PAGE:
1. Brandification (in-game advertising): Messages, images or videos promoting a Brand, Product or Service within a game's visuals components. According to NBCNews game creators Electronic Arts used "Madden 09" and "Burnout Paradise" to promote 'in-game' billboards encouraging players to vote.
2. Transmedia: The result of taking a media property and extending it into a different medium for both promotional and monetisation purposes. Nintendo's "007: GoldenEye" is a classic example. A video game created to advertise the originally titled movie. In the end, the promotional game brought in more money than the originally titled film.
3. Through-the-line (TTL) & Below-the-line (BTL): Text above, side or below main game screen (also known as an iFrame) advertising images or text. Example of this would be "I love Bees".
4. Advergames: Usually games based on popular mobile game templates, such as 'Candy Crush' or 'Temple Run'. These games are then recreated via platforms like WIX with software from the likes of Gamify, in order to promote Brands, Products and Services. Usually to encourage engagement, loyalty and product education. These usually involve social leaderboards and rewards that are advertised via social media platforms like Facebook's Top 10 games.
Gamification also has been used as a tool for customer engagement, and for encouraging desirable website usage behaviour. Additionally, gamification is applicable to increasing engagement on sites built on social network services. For example, in August, 2010, the website builder DevHub announced an increase in the number of users who completed their online tasks from 10% to 80% after adding gamification elements. On the programming question-and-answer site Stack Overflow users receive points and/or badges for performing a variety of actions, including spreading links to questions and answers via Facebook and Twitter. A large number of different badges are available, and when a user's reputation points exceed various thresholds, the user gains additional privileges, eventually including moderator privileges.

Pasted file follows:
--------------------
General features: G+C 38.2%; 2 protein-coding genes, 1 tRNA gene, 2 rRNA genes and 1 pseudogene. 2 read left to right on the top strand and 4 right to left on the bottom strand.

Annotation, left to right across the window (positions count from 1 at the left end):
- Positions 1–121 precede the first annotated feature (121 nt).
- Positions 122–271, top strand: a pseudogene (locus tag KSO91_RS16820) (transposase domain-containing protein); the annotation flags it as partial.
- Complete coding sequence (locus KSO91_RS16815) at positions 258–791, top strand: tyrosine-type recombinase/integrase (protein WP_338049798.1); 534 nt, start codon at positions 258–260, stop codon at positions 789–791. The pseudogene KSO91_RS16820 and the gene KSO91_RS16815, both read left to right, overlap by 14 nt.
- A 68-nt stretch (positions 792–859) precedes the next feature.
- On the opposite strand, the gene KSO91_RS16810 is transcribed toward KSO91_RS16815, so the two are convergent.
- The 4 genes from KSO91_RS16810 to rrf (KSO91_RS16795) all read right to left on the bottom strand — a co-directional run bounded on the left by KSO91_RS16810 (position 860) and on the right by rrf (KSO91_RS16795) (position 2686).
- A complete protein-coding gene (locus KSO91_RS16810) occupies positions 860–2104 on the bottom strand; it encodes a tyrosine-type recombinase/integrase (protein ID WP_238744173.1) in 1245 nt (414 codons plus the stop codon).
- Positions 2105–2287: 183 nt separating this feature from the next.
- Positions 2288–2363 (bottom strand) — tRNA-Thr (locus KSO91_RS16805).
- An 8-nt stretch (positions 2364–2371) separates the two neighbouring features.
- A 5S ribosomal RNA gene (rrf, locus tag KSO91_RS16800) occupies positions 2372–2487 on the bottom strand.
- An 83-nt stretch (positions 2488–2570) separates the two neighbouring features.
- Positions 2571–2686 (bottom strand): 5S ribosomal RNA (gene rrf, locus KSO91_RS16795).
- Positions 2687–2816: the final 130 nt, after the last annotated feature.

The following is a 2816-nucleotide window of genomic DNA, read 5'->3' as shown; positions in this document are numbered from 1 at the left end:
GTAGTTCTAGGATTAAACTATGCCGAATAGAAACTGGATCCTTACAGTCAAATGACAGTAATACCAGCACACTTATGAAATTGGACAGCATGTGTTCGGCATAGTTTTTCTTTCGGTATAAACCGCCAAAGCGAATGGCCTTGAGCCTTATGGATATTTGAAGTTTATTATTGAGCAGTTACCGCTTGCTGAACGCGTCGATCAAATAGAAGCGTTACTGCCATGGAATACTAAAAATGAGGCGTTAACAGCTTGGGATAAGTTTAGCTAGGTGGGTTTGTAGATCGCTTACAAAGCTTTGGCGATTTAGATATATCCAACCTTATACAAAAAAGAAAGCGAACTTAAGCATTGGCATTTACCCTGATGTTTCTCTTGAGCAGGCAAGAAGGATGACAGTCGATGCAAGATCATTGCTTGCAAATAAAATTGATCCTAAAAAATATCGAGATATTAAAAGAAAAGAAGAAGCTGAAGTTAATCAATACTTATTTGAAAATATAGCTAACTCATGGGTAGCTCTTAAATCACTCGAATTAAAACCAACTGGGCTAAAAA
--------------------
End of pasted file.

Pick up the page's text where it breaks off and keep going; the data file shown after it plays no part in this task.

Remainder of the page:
Gamification can be used for ideation (structured brainstorming to produce new ideas). A study at MIT Sloan found that ideation games helped participants generate more and better ideas, and compared it to gauging the influence of academic papers by the numbers of citations received in subsequent research.
Applications like Fitocracy and QUENTIQ (Dacadoo) use gamification to encourage their users to exercise more effectively and improve their overall health. Users are awarded varying numbers of points for activities they perform in their workouts, and gain levels based on points collected. Users can also complete quests (sets of related activities) and gain achievement badges for fitness milestones. Health Month adds aspects of social gaming by allowing successful users to restore points to users who have failed to meet certain goals. Public health researchers have studied the use of gamification in self-management of chronic diseases and common mental disorders, STD prevention, and infection prevention and control.